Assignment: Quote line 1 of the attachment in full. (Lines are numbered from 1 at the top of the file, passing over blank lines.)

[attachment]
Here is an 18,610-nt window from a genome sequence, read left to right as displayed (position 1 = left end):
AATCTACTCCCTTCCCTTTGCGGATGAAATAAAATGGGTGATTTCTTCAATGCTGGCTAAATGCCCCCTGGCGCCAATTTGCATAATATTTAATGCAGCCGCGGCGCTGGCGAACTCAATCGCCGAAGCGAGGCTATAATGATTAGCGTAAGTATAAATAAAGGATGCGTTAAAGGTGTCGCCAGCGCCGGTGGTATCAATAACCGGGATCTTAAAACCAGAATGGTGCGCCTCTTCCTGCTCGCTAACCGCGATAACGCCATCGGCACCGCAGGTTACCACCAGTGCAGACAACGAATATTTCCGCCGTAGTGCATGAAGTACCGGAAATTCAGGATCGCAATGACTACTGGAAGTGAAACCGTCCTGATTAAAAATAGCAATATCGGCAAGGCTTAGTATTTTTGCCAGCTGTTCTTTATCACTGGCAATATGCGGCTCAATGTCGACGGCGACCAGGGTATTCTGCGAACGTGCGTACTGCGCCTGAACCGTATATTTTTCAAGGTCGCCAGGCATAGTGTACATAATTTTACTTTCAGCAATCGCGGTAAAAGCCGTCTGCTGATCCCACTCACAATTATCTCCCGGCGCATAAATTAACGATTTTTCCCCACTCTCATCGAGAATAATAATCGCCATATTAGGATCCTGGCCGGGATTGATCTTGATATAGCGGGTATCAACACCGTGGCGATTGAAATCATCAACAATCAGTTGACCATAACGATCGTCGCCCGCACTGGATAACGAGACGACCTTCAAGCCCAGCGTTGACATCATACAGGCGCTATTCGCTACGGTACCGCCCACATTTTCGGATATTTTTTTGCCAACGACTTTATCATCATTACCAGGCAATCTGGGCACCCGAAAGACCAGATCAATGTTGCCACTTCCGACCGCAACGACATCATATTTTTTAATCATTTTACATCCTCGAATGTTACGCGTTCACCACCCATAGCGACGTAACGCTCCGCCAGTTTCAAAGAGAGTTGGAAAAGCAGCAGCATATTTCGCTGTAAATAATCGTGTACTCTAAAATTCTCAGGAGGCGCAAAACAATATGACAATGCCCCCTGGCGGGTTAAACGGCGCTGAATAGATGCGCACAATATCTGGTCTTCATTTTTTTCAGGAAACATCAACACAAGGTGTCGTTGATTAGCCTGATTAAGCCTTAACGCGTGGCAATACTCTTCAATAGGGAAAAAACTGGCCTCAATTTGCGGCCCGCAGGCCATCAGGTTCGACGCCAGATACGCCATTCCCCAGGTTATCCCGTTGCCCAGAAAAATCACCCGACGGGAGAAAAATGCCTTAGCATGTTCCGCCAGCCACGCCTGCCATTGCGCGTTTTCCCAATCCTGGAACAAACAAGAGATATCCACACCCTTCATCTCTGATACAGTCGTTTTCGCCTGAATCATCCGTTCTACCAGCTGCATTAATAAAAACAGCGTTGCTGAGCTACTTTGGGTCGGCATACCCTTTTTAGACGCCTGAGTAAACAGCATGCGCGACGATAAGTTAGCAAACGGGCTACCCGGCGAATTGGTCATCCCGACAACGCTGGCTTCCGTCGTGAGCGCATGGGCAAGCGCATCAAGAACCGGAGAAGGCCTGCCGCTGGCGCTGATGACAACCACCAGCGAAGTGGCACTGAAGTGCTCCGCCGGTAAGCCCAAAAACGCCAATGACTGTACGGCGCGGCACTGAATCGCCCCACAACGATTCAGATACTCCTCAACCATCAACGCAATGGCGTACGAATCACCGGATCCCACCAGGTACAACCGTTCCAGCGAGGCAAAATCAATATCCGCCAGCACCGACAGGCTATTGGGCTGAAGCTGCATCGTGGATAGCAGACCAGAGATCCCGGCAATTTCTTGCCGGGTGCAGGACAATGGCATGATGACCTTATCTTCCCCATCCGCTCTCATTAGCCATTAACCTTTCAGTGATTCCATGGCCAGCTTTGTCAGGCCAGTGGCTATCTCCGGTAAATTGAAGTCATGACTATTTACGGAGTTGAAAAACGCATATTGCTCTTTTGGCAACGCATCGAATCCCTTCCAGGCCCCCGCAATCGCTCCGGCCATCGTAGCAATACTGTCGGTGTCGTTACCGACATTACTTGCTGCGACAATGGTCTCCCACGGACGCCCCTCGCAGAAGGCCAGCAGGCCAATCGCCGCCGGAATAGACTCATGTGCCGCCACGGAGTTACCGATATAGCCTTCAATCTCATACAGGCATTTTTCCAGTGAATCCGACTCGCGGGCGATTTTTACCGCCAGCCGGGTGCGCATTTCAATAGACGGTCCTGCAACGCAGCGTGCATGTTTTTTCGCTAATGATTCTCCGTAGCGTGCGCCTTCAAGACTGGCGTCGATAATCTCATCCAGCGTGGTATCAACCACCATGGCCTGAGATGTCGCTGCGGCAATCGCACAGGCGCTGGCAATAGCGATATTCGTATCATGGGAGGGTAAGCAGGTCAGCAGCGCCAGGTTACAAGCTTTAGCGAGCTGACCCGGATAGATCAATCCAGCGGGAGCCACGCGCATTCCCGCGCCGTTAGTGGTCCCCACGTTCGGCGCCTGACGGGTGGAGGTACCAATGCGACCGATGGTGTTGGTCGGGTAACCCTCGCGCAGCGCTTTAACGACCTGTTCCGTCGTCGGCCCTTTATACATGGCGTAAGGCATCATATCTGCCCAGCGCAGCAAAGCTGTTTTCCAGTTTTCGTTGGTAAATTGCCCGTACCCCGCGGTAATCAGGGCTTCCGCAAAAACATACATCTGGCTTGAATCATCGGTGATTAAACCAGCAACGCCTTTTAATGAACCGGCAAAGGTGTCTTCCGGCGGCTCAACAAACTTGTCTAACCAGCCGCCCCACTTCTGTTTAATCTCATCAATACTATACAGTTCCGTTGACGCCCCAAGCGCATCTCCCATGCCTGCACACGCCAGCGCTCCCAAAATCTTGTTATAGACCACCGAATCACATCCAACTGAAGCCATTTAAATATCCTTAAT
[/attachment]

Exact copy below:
Here is an 18,610-nt window from a genome sequence, read left to right as displayed (position 1 = left end):